Boucher’s Birding Blog: Mamba Meets Bushbaby

On the canopy walkway in Kakum National Park with local guide Kalu Afasi. Tim Boucher/TNC

On the canopy walkway in Kakum National Park with local guide Kalu Afasi. Tim Boucher/TNC

By Timothy Boucher, conservation geographer

Sometimes when you go birding, you can’t help but see other animals – elephants, army ants, beautiful butterflies.

Occasionally, if you get out early (as birders always do), you can get to a park before the crowds and you might see something really special (and, in this case, gruesome).

In January, we traveled to Ghana for some superb birding. Our visit included the famous canopy walkway at the Kakum National Park near the Ivory Coast. The seven bridges strung high up in the trees usually teem with visitors who have no appreciation of the amazing birdlife.

They might notice the monkeys, but for most, the canopy walkway is just a low-tech amusement ride. They shriek as they bounce from one platform to the next on the narrow, swaying  wooden planks.

We arrived very early, our guide having arranged for the park to admit us before the regular opening hour.  We were the first visitors on the path that climbs to the walkway.

It was barely light as we tramped up the steep hill, trying not to trip over hidden roots and rocks. As we reached a turn, we heard a ruckus near the trail – about head height — and we all peered into the tangle of vines and branches.  We had the surprise of our lives.

There, slithering down a vine, was a large western green mamba! Seeing a snake is a wonderful treat, something that doesn’t often happen, so I was excited to see it. While many snakes are dangerous (the mamba is deadly venomous), if you give them their space, they will leave you alone.

Many visitors see the canopy walkway as a low-tech amusement ride. But look closely, and wonders await: like this green mamba slithering past. Tim Boucher/TNC

Many visitors see the canopy walkway as a low-tech amusement ride. But look closely, and wonders await: like this green mamba slithering past. Tim Boucher/TNC

Watching the snake, we heard another noise nearby and saw rustling in the vines and branches. After peering around in the dawn light a little more, we found a Senegal bushbaby (Galago senegalensis)!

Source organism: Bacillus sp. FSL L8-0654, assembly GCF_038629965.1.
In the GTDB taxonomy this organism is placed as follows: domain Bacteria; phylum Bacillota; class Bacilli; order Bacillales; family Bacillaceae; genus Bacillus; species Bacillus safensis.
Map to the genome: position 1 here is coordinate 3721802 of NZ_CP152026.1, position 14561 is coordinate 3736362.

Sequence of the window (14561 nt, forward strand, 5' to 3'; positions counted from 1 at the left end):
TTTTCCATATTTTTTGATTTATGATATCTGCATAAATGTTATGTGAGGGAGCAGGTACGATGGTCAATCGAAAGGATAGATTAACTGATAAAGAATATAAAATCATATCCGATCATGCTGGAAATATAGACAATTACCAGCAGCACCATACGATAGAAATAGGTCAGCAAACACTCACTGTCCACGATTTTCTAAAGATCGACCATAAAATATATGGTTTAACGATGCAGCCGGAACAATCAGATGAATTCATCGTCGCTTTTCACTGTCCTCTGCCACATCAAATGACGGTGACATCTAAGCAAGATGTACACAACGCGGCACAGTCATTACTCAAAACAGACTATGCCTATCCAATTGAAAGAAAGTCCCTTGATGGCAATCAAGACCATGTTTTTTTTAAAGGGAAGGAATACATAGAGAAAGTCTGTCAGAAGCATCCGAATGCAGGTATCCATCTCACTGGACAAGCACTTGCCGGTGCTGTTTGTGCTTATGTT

Wow! You never see these little primates during the day. Bushbabies are small primates found only in Africa. You most often see them around campsites in trees, with your flashlight reflecting off their huge eyes. You might hear their very loud cries at night. Now this was a real treat; something I had never seen in all my years in Africa.

A reward for getting up early: a surprise look at a Senegal bushbaby in daylight. Tim Boucher/TNC

A reward for getting up early: a surprise look at a Senegal bushbaby in daylight. Tim Boucher/TNC

Well, there was good reason we saw both the snake and bushbaby so close together. The snake was hunting. And it had found the bushbaby nest. A mad scramble ensued, and we watched as the bushbaby made a tragic choice, grabbed one small baby, and leapt away with the tiny naked baby in its mouth.

Trouble in the trees: the bushbaby flees with baby in its mouth. Tim Boucher/TNC

Trouble in the trees: the bushbaby flees with baby in its mouth. Tim Boucher/TNC

Sadly, for the bushbaby family, the snake quickly found the nest, and devoured the baby left behind. It was over very fast.

A death in the morning. Unnoticed by most, a careful look in this tangle reveals the mamba eating a baby bushbaby. Tim Boucher/TNC

A death in the morning. Unnoticed by most, a careful look in this tangle reveals the mamba eating a baby bushbaby. Tim Boucher/TNC

The bushbaby (probably the female, as they make the nest and raise the litter) left the area quickly, saving its one baby.  We were left breathless at this extraordinarily lucky encounter, and it while was tough to watch, it once again showed us that nature can be both beautiful and tragic.

Opinions expressed on Cool Green Science and in any corresponding comments are the personal opinions of the original authors and do not necessarily reflect the views of The Nature Conservancy.

Timothy Boucheris a senior conservation geographer at The Nature Conservancy, where his work ranges from complex spatial analyses to extensive field studies, focusing on ecosystem services and linkages between human well-being and conservation. He has worked on global to local issues, done fieldwork spanning six continents, assessed land use and habitat conditions, and participated in numerous field expeditions. He is also an avid birder and amateur photographer as well as a regular cycling commuter.




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